When I'm in a slump, I comfort myself by saying if I believe in dinosaurs, then somewhere, they must be believing in me. And if they believe in me, then I can believe in me. Then I bust out.
~Mookie Wilson, World Series champion
I love Gram Parsons. I love Blind Melon. I firmly believe that those were two of the best artists of the 1970s and 1990s, respectively, but they never got the chance to prove it due to the drug deaths of Parsons and Blind Melon frontman Shannon Hoon.
Of course, it's easy to make a lot of claims when you're dealing in hypotheticals.
Which brings us to this week's song. If only Uncle Tupelo co-founders Jay Farrar and Jeff Tweedy could have gotten along. What could this band have done?
In 1992, the band made its fourth and final album, "Anodyne." Listen to the album and the songs that prove themselves to be standouts are a pair of Tweedy compositions — "New Madrid" and "The Long Cut" — and Farrar's "Chickamauga."
I listen to these tunes and think, how did this band ever break up? They were so good and just hitting their stride.
Listen to the lyrics of this one and see the clues Farrar dropped right there in the song:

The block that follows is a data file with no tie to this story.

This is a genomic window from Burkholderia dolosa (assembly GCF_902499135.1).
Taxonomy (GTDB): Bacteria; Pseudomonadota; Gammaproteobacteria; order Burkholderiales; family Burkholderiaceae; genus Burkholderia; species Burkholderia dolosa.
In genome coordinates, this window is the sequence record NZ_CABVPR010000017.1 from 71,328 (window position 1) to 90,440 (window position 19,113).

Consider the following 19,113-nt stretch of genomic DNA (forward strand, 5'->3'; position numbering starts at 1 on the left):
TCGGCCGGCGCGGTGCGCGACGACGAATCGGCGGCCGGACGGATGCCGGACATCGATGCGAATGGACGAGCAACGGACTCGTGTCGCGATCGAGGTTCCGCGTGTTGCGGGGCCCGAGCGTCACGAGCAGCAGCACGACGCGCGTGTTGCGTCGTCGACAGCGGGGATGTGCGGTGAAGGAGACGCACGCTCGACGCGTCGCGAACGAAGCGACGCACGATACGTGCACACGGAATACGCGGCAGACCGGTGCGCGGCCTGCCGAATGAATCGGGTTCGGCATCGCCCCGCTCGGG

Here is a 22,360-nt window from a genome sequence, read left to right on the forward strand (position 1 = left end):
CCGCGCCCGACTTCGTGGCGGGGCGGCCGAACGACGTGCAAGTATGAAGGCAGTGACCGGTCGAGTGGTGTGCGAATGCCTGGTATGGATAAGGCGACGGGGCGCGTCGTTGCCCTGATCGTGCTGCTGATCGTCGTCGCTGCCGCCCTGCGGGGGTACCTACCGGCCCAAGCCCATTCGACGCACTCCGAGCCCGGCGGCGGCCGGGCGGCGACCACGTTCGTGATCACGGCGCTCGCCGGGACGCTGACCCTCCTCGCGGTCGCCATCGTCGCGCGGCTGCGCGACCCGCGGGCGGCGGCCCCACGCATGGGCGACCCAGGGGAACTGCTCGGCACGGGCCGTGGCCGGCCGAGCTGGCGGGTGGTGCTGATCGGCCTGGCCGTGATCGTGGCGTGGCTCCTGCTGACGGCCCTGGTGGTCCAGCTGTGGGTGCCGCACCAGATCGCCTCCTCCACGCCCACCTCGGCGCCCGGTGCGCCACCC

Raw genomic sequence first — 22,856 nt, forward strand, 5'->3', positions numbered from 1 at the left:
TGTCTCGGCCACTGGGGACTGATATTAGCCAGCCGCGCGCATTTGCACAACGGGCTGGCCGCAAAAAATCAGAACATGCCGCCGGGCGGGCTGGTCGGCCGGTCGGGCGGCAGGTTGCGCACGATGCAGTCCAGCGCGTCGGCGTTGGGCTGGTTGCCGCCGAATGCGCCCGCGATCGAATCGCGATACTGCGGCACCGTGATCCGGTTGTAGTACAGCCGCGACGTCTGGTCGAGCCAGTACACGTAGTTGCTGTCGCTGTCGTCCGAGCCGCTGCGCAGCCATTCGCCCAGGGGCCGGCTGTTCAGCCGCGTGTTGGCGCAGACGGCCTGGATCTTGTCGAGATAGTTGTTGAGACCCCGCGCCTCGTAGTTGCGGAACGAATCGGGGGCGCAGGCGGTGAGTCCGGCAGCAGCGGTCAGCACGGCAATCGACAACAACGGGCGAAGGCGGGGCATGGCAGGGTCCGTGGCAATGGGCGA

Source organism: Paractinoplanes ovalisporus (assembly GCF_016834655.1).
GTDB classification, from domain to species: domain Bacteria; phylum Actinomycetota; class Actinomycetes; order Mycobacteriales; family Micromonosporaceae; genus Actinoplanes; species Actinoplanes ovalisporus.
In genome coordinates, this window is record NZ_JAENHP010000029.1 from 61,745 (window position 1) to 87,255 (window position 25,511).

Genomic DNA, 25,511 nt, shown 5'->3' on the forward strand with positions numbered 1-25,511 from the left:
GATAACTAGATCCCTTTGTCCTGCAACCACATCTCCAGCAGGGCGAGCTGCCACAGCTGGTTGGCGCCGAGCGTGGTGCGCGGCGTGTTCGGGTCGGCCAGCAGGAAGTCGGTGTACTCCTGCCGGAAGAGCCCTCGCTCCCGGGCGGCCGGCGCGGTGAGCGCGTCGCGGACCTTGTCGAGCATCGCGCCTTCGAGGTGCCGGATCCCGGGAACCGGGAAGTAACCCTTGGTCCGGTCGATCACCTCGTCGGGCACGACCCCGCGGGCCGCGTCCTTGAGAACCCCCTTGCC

The time is right for getting out while we still can.
I don't ever wanna taste these tears again.
Then there's also:
Avert our chronic, impending disaster.
Yeah, this band was breaking up. But they were making some good tunes as they went out.
When I listen to the album, though, I can't help but play the "if only" game.
I would love to know what album No. 5 would've sounded like, with the creative friction these two had but I never will find out. As far as I can tell, they still can't stand each other, almost a quarter century later.
Here's what I do know: Tweedy went on to form Wilco, for my money the best band of the last 25 years. Don't believe me? Listen to this. Or this. Or this. Or this.